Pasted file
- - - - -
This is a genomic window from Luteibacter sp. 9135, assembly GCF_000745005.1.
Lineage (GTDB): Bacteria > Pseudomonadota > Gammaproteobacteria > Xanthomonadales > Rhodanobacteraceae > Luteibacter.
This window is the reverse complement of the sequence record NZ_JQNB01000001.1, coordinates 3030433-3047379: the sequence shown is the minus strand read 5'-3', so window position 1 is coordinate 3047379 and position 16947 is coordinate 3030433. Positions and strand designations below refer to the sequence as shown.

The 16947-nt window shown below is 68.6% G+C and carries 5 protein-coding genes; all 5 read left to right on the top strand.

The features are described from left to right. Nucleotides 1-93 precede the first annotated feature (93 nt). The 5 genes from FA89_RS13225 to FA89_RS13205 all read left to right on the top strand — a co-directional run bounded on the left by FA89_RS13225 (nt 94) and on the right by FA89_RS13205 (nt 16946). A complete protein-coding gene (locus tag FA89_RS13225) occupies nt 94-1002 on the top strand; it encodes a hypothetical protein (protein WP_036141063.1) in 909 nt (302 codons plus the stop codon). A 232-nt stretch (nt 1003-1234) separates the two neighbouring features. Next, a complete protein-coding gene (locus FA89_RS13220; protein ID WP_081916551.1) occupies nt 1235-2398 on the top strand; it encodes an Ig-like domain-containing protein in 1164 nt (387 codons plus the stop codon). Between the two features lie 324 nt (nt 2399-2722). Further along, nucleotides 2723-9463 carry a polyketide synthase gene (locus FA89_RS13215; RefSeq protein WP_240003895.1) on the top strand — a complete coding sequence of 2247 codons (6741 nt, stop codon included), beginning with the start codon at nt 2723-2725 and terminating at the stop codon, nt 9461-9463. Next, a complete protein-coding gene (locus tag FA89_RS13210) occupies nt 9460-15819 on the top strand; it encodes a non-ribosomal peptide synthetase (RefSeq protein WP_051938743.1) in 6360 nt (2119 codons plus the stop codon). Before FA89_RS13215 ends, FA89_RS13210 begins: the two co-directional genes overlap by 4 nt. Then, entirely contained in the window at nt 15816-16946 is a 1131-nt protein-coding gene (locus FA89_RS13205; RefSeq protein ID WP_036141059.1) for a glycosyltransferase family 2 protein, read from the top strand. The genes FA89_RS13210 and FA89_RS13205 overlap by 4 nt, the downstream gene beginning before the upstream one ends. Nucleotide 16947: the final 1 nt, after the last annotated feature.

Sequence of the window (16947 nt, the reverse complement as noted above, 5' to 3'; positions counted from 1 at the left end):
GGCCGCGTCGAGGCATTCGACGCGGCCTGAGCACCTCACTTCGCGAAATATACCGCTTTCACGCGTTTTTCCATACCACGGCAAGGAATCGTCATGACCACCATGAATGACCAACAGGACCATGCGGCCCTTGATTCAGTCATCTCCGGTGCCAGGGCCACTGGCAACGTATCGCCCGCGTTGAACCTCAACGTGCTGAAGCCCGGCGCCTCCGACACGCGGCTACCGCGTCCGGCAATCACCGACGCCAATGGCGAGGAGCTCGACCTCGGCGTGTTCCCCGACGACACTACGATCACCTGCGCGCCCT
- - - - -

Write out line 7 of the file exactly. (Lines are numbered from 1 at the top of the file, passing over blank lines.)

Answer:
GGCCGCGTCGAGGCATTCGACGCGGCCTGAGCACCTCACTTCGCGAAATATACCGCTTTCACGCGTTTTTCCATACCACGGCAAGGAATCGTCATGACCACCATGAATGACCAACAGGACCATGCGGCCCTTGATTCAGTCATCTCCGGTGCCAGGGCCACTGGCAACGTATCGCCCGCGTTGAACCTCAACGTGCTGAAGCCCGGCGCCTCCGACACGCGGCTACCGCGTCCGGCAATCACCGACGCCAATGGCGAGGAGCTCGACCTCGGCGTGTTCCCCGACGACACTACGATCACCTGCGCGCCCT